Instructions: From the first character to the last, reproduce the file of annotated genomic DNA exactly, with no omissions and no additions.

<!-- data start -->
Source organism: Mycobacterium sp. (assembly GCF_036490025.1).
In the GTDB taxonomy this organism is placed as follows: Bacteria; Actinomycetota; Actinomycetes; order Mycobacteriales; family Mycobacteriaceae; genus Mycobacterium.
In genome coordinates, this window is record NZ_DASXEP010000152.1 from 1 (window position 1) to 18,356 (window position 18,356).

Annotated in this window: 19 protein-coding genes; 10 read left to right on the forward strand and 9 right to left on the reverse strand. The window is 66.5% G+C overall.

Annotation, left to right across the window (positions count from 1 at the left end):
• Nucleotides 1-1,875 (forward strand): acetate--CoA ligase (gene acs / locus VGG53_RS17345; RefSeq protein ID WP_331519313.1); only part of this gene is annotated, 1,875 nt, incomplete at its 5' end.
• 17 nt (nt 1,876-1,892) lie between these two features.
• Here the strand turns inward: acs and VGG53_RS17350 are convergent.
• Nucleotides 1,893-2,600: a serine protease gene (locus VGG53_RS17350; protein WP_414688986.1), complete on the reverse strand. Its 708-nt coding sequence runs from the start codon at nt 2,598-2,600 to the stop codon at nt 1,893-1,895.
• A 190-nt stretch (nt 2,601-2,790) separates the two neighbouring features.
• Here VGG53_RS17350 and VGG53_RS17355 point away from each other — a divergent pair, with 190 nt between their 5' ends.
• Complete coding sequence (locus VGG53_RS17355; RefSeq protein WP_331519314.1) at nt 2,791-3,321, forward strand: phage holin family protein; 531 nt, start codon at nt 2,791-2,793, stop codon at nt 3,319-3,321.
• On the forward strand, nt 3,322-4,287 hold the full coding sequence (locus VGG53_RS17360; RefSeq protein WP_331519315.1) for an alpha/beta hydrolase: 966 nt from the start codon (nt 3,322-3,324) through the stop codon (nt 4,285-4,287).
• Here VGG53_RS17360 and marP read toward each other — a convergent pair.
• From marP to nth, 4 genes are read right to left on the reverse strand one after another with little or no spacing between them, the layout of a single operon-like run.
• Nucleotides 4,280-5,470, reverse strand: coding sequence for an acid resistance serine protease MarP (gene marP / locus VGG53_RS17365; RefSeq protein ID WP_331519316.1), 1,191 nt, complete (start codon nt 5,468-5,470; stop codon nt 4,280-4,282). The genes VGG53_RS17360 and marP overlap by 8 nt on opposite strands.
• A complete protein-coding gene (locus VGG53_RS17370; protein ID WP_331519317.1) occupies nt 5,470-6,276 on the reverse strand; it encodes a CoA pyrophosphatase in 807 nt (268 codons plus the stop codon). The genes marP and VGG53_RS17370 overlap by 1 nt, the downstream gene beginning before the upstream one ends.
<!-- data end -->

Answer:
Source organism: Mycobacterium sp. (assembly GCF_036490025.1).
In the GTDB taxonomy this organism is placed as follows: Bacteria; Actinomycetota; Actinomycetes; order Mycobacteriales; family Mycobacteriaceae; genus Mycobacterium.
In genome coordinates, this window is record NZ_DASXEP010000152.1 from 1 (window position 1) to 18,356 (window position 18,356).

Annotated in this window: 19 protein-coding genes; 10 read left to right on the forward strand and 9 right to left on the reverse strand. The window is 66.5% G+C overall.

Annotation, left to right across the window (positions count from 1 at the left end):
• Nucleotides 1-1,875 (forward strand): acetate--CoA ligase (gene acs / locus VGG53_RS17345; RefSeq protein ID WP_331519313.1); only part of this gene is annotated, 1,875 nt, incomplete at its 5' end.
• 17 nt (nt 1,876-1,892) lie between these two features.
• Here the strand turns inward: acs and VGG53_RS17350 are convergent.
• Nucleotides 1,893-2,600: a serine protease gene (locus VGG53_RS17350; protein WP_414688986.1), complete on the reverse strand. Its 708-nt coding sequence runs from the start codon at nt 2,598-2,600 to the stop codon at nt 1,893-1,895.
• A 190-nt stretch (nt 2,601-2,790) separates the two neighbouring features.
• Here VGG53_RS17350 and VGG53_RS17355 point away from each other — a divergent pair, with 190 nt between their 5' ends.
• Complete coding sequence (locus VGG53_RS17355; RefSeq protein WP_331519314.1) at nt 2,791-3,321, forward strand: phage holin family protein; 531 nt, start codon at nt 2,791-2,793, stop codon at nt 3,319-3,321.
• On the forward strand, nt 3,322-4,287 hold the full coding sequence (locus VGG53_RS17360; RefSeq protein WP_331519315.1) for an alpha/beta hydrolase: 966 nt from the start codon (nt 3,322-3,324) through the stop codon (nt 4,285-4,287).
• Here VGG53_RS17360 and marP read toward each other — a convergent pair.
• From marP to nth, 4 genes are read right to left on the reverse strand one after another with little or no spacing between them, the layout of a single operon-like run.
• Nucleotides 4,280-5,470, reverse strand: coding sequence for an acid resistance serine protease MarP (gene marP / locus VGG53_RS17365; RefSeq protein ID WP_331519316.1), 1,191 nt, complete (start codon nt 5,468-5,470; stop codon nt 4,280-4,282). The genes VGG53_RS17360 and marP overlap by 8 nt on opposite strands.
• A complete protein-coding gene (locus VGG53_RS17370; protein ID WP_331519317.1) occupies nt 5,470-6,276 on the reverse strand; it encodes a CoA pyrophosphatase in 807 nt (268 codons plus the stop codon). The genes marP and VGG53_RS17370 overlap by 1 nt, the downstream gene beginning before the upstream one ends.